It was hard to come down from the mountains this year. I was so close to ditching everything and getting myself a job there, that I even surprised myself. I thought of one of those jobs that fascinated Kafka – he always fancied being a waiter; the perfect position for someone interested in following closely other people and their conversations while assuming an incognito status. Back in Denmark, I imagined answering my boss: “sorry sir, it will never happen again; I will remember henceforth to put the soap in the bathroom.” Of course, the job I’m talking about is cleaning the cabins up high on some plateau in Norway.

On the way back to Roskilde, I made a stop in Aalborg for a lecture. One of those wonderful survey lectures that takes you from Shakespeare to Nella Larsen in 6 hours. I anticipated it, because I thought that it would make me think nothing other than put me in an admiring mood for all that creative genius that has managed to survive throughout centuries. But as the two lecturers kept emphasizing one word, “transgression,” I got ideas. All the authors discussed, it seemed, managed to create what they did, not because they followed rules, but because they transgressed them. Nothing new in that. However, the thought that I got was rather interesting. It hit me as paradoxical that the people who have been rather disturbed, both mentally and socially, (think of Blake or Virginia Woolf and all the others worth mentioning between them), were also the people who were unusually capable of trusting. And it’s not only their readers that they trusted. Ultimately they trusted themselves to be able to receive the gift of their own creativity. For why does one create, in the end? Surely not because one wants to be remembered? Good writers don’t fall for stupid assumptions.

As the reality principle kicked in, all I could think about – after allowing the mountains to mess with my head – was that I should get serious about how far I should stretch my elastic bottom lines. It occurred to me that it would indeed be very transgressive if I approached the most boring, yet also the most prestigious publishing house, and convince its editors that my writing is the most exiting shit they’ve ever seen since Blake. For a while, that should keep me away from the temptation to compare my own paradox: Norway is a fantasy, but stems from real desire – to that of a supertask: La Norvège, mon amour, Le-shanah ha-ba-a b'Yerushalayim.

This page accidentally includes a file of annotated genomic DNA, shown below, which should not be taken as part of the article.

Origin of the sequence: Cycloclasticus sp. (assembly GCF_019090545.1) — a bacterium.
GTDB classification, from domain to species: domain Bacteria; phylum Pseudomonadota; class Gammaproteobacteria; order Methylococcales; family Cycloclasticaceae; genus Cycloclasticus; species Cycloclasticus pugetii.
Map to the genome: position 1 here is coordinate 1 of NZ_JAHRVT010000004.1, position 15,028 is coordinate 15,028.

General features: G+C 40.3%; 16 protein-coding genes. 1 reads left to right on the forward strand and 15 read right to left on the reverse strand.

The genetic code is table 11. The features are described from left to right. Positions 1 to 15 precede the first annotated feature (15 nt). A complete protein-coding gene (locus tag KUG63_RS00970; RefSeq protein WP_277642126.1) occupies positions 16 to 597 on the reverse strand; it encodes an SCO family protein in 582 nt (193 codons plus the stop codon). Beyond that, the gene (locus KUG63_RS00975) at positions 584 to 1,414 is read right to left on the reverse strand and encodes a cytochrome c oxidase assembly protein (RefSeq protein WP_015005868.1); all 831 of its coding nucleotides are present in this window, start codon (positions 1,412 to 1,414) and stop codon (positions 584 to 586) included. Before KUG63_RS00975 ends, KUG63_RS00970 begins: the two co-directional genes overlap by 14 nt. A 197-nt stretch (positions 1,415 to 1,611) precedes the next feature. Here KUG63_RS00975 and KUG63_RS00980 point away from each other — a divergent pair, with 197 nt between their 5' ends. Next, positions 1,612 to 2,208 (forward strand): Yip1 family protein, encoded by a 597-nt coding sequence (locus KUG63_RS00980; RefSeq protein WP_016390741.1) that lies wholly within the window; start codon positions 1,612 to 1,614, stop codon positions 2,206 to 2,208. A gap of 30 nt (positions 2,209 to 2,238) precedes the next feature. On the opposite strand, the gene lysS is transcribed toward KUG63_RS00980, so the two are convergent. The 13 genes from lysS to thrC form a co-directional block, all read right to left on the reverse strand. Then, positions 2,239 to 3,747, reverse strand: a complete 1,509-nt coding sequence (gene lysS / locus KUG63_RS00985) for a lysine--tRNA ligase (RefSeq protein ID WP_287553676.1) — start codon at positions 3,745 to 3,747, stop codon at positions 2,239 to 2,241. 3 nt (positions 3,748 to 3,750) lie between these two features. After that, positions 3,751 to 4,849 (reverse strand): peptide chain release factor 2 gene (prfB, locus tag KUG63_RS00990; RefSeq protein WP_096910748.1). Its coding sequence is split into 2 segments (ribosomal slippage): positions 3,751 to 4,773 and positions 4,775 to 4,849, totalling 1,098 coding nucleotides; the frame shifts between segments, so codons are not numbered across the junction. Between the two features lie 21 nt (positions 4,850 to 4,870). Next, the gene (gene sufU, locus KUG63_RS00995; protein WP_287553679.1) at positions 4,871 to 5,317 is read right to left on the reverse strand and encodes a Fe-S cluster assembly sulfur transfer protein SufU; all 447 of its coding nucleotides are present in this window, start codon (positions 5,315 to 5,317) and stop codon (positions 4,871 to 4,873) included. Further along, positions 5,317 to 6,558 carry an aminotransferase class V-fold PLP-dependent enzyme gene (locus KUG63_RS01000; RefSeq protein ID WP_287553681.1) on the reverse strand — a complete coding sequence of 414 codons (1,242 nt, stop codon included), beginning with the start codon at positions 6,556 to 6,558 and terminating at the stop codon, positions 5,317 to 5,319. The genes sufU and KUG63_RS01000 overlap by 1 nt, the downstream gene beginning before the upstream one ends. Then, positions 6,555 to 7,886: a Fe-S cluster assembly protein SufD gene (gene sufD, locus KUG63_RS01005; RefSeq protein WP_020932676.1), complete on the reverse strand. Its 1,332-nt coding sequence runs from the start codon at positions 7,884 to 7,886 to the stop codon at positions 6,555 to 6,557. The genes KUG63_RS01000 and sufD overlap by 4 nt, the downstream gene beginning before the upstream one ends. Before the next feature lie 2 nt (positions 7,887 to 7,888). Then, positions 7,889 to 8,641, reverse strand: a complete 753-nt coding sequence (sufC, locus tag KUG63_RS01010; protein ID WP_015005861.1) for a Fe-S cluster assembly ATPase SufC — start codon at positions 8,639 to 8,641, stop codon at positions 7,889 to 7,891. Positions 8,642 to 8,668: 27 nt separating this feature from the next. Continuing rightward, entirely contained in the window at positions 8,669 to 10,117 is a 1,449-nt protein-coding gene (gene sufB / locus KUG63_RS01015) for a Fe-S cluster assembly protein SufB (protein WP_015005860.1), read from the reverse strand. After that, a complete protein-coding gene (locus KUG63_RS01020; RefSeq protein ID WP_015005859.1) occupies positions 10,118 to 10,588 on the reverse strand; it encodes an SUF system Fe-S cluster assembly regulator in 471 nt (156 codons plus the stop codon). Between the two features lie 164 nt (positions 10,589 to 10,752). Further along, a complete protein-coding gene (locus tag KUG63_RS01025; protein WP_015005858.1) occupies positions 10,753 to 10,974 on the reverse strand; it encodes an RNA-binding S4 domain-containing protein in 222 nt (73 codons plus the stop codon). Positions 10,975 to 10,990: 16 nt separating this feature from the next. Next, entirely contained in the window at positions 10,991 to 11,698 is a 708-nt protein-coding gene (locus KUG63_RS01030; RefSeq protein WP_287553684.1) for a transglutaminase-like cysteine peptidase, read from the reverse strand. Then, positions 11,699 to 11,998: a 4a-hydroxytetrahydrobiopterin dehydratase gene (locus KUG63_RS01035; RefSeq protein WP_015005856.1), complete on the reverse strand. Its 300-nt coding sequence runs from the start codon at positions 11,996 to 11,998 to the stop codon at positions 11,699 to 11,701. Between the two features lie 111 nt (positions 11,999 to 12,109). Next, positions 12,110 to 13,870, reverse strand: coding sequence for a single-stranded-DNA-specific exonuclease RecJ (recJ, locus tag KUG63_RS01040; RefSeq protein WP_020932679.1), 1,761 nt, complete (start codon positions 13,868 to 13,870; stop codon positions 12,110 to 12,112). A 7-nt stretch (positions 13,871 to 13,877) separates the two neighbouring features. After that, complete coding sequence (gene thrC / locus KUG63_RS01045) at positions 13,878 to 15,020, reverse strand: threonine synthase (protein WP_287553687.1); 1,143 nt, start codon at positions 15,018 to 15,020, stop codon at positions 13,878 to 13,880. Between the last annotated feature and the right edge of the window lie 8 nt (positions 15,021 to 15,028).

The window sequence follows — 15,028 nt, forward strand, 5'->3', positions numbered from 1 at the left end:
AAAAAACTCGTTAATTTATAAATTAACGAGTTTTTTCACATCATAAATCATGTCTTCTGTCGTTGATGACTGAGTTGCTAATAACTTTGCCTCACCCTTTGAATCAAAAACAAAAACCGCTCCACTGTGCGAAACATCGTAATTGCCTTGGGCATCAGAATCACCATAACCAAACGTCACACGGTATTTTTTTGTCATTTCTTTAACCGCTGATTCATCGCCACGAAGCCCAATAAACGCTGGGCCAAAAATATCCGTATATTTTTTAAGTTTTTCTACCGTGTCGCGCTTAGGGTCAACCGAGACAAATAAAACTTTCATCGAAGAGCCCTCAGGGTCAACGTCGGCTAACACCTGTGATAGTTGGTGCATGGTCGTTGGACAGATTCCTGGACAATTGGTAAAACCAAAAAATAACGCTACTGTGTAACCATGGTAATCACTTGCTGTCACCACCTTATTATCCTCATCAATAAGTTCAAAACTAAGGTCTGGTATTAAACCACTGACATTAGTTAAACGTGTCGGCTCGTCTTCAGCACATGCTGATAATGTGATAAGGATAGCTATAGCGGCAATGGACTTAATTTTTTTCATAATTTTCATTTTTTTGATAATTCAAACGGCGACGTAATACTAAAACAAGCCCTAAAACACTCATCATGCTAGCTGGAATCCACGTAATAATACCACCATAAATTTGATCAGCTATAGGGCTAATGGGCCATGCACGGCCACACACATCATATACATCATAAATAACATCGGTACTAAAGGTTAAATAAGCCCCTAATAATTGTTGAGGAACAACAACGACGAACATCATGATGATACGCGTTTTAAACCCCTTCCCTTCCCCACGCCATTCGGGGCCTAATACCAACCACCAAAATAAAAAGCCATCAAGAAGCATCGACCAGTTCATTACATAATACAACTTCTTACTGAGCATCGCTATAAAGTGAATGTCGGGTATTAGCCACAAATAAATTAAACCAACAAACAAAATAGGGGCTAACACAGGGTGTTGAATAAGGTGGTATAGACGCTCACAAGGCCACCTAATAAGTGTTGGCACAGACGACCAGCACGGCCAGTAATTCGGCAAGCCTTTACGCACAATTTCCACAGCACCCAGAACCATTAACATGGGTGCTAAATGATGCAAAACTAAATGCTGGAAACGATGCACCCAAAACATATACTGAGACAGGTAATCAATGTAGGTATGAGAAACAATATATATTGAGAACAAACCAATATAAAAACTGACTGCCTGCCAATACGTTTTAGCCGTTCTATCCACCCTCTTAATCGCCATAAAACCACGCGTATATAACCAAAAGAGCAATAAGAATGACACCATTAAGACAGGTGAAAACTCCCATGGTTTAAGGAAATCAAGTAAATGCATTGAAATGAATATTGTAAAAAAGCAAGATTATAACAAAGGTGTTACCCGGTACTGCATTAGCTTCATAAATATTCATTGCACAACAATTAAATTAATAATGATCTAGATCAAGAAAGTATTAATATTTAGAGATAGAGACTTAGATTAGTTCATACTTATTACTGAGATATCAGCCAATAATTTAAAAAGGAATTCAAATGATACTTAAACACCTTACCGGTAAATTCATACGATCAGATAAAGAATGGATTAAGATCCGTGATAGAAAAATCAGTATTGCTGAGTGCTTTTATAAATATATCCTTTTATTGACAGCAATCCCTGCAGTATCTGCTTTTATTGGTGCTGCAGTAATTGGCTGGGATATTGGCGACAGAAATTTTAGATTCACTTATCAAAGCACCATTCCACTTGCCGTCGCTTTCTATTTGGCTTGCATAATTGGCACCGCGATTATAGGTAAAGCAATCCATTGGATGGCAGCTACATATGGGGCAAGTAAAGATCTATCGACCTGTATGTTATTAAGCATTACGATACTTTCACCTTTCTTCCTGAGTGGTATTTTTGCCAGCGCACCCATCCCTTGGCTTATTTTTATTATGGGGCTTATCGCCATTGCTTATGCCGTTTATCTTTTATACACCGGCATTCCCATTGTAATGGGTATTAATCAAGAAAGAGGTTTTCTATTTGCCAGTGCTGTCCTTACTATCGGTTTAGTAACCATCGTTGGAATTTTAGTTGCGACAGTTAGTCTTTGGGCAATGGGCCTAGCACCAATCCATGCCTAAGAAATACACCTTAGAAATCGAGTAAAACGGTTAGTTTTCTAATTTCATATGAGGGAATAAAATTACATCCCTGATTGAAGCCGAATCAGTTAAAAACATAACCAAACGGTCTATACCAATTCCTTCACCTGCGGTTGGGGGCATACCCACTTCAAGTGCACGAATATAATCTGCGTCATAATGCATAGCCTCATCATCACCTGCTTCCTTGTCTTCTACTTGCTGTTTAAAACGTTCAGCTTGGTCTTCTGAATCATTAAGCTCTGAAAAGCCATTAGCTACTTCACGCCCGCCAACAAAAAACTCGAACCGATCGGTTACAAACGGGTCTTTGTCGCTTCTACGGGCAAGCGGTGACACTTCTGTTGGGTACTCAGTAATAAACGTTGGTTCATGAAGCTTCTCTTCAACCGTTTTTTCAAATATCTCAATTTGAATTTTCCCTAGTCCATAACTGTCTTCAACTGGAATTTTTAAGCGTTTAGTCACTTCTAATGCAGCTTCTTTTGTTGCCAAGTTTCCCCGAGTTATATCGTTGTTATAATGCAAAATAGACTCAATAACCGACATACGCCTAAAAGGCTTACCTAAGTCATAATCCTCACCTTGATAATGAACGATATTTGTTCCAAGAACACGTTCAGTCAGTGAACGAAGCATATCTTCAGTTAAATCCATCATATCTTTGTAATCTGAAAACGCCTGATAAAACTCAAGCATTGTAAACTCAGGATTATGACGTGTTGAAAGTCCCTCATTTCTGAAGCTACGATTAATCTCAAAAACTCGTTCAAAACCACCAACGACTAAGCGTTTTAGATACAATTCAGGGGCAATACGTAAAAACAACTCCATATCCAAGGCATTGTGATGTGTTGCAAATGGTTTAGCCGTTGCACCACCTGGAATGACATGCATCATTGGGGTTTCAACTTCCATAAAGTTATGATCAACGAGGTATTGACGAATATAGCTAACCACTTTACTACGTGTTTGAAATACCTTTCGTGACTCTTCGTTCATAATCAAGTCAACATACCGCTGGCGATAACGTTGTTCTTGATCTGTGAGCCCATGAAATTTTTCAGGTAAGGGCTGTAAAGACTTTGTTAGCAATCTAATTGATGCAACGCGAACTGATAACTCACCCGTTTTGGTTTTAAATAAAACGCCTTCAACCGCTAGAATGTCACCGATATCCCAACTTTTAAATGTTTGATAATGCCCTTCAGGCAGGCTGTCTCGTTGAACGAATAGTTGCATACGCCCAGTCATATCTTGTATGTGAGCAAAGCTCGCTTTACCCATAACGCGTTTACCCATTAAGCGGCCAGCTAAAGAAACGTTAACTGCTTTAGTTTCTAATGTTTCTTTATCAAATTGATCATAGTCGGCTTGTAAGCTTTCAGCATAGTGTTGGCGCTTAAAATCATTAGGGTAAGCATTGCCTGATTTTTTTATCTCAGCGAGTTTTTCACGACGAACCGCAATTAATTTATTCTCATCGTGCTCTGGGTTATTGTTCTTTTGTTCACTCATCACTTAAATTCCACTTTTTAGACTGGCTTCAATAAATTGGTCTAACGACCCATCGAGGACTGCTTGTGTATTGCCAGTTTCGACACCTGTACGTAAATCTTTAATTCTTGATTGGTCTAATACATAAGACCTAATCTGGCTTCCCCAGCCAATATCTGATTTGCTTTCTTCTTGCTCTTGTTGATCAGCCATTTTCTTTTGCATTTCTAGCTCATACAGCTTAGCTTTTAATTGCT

Bent said…
Remember Blake (who was considered MAAAAAAAD by his contemporaries), who wrote:

I will not cease from mental fight,
Nor shall my sword sleep in my hand
Till we have built Jerusalem
In England's green and pleasant land.

OK, so he got the country wrong, but still he poured a prophetic cup for Elias...
do you have an obsession with transgressions?
Camelia said…
Yes, Bent, it's all rather pathetic. But have you seen a mountain that doesn't make you a little insane? (OK, this a fallacious rhetorical argument, but I'm sure you'll forgive me - like I said: it's pathetic, not reasonable). If there should be some reason in it, let me address Mana's point. Mana, I can't believe you ask me such a stupid question. Of course I have transgression on my mind - shouldn't we all, unless of course we're all dying to die from boredom. I like transgression because it's seductive, and if it's properly done, it can do marvels for one's sense of oneself, first, and then for one's sense of others. On the other hand, I don't want to dismiss boredom all together as there is something appealing about it: it resists completion - so it acts as a kind of a fragment. And fragments are obsessive - like the 5th cup that the Jews insist on pouring for Elias when celebrating the Passover. It's excessive, transgressive, and marvelously silly in a good way. It instructs us not about following tradition, as everybody stupidly thinks, but about alternative ways of thinking about that which is not present but is to come.

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